Pennsylvania began carrying out executions in the early 1600’s in the form of public hangings. In 1834, Pennsylvania became the first state in the U.S. to outlaw public executions and move the gallows to county prisons. In 1913, the state’s capital punishment statute was amended to bring executions under the administration of the state rather than individual counties, and also changed the method of execution to electrocution. Between 1915 and 1962, there were 350 executions in Pennsylvania, including two women. The last inmate executed by means of the electric chair was in 1962. Pennsylvania passed a law in 1990 that once again changed the method of execution from elecrocution to lethal injection, the current means of execution. Prior to 1976, Pennsylvania carried out 1,040 executions, the third highest number of any state.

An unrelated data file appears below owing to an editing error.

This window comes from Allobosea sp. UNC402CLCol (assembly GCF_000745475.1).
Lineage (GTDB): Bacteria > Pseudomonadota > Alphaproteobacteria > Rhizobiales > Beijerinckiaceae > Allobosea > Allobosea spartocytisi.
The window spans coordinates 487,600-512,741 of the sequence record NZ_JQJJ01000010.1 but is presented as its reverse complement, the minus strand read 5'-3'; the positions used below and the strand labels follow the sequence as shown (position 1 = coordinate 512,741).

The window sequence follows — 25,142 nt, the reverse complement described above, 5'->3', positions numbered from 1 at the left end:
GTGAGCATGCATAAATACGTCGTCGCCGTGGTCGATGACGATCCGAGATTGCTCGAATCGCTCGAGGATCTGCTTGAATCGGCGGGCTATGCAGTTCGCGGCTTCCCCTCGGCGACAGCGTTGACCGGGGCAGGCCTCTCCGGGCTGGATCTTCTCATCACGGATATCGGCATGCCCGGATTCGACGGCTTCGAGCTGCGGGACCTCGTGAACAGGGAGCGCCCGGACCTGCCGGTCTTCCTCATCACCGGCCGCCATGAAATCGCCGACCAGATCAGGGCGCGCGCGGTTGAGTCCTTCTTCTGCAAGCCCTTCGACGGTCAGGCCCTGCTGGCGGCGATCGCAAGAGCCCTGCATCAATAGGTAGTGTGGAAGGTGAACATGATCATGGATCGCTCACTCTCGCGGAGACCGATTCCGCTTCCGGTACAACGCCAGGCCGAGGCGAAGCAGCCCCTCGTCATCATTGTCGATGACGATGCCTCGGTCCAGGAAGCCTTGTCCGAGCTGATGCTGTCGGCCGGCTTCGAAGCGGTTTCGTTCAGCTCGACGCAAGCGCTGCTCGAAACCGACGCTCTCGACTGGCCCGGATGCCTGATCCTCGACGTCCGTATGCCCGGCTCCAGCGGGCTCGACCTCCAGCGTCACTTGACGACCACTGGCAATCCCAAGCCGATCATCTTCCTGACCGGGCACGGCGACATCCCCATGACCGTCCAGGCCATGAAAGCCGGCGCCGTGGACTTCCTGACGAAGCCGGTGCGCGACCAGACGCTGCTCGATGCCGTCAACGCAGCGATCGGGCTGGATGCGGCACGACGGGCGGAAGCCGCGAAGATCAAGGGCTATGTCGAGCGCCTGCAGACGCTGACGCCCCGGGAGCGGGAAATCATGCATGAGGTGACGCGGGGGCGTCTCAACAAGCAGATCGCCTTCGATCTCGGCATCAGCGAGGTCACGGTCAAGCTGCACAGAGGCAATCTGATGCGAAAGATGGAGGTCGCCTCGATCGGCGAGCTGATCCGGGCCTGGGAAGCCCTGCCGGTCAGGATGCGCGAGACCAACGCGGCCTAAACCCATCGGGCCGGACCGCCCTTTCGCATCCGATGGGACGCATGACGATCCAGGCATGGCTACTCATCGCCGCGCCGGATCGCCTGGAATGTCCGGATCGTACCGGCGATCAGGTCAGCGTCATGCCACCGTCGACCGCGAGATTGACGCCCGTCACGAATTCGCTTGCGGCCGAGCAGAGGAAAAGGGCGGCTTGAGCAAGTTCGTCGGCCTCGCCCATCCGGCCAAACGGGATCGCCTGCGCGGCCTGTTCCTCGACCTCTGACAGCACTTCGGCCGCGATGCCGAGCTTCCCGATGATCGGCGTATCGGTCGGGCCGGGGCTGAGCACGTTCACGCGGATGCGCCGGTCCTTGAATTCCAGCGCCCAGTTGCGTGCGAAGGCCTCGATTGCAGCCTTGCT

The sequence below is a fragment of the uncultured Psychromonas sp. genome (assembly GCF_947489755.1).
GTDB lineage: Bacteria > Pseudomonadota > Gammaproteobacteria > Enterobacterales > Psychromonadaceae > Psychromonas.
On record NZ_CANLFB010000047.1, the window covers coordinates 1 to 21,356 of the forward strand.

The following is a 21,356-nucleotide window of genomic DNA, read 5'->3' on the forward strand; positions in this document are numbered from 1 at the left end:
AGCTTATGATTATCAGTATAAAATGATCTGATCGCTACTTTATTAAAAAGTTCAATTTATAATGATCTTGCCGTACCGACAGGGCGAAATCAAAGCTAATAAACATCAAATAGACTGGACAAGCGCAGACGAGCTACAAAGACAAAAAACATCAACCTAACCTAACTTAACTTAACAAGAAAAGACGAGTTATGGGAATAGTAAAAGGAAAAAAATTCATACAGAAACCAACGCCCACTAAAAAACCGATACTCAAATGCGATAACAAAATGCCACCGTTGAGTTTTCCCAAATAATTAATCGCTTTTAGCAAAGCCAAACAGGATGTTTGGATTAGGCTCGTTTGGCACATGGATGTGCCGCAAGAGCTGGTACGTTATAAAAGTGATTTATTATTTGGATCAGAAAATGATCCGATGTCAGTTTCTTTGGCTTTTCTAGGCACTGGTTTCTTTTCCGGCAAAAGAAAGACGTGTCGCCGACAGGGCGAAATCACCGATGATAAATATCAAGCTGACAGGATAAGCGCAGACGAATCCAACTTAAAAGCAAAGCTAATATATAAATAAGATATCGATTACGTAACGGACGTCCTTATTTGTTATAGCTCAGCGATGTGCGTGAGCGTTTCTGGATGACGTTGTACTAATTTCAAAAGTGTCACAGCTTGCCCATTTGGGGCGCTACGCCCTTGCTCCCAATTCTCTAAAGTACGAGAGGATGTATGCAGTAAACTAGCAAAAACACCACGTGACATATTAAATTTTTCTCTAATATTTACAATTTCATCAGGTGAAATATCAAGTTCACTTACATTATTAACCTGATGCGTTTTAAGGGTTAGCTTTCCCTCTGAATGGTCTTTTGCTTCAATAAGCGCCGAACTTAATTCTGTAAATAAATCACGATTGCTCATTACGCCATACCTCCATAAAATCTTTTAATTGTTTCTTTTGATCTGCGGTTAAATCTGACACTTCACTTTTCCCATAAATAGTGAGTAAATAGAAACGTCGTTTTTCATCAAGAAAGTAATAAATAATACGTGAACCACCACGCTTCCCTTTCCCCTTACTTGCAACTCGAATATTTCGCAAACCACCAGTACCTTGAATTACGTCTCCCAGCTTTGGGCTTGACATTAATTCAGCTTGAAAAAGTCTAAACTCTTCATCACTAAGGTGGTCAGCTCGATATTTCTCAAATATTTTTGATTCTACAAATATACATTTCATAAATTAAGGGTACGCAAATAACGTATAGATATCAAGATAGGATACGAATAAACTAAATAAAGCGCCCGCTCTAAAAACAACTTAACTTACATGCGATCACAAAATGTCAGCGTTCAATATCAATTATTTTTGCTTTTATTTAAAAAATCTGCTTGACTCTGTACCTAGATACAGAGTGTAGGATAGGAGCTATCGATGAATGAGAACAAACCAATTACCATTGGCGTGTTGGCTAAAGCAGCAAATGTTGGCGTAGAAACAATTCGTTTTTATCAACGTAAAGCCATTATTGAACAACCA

In Commonwealth v. Bradley (1972), the Supreme Court of Pennsylvania ruled the death penalty sentencing procedures unconstitutional. Death row was emptied and sentences were commuted to life. In 1974, overriding Governor Shapp’s veto, the legislature reenacted the death penalty, but this law was also found unconstitutional in 1977. In 1978, a revised version of the death penalty statute was passed, reinstating the death penalty in Pennsylvania.
Only three executions have actually been carried out since reinstatement in 1974, despite the size of the state’s death row, which is the fourth largest in the nation.
In 2011, the state legislature passed SB 6, initiating a study of the death penalty in Pennsylvania. The bill is to be implemented in 2012.
CMN State Spotlight – March 2015
“On February 13th, Governor Tom Wolf delivered on his campaign promise and declared an official moratorium on executions in Pennsylvania.”
CMN State Spotlight – July 2012
“The Pennsylvania Senate, recognizing this disparity in convicts, commissioned a bipartisan task force and advisory committee to conduct a study of the state’s death penalty.”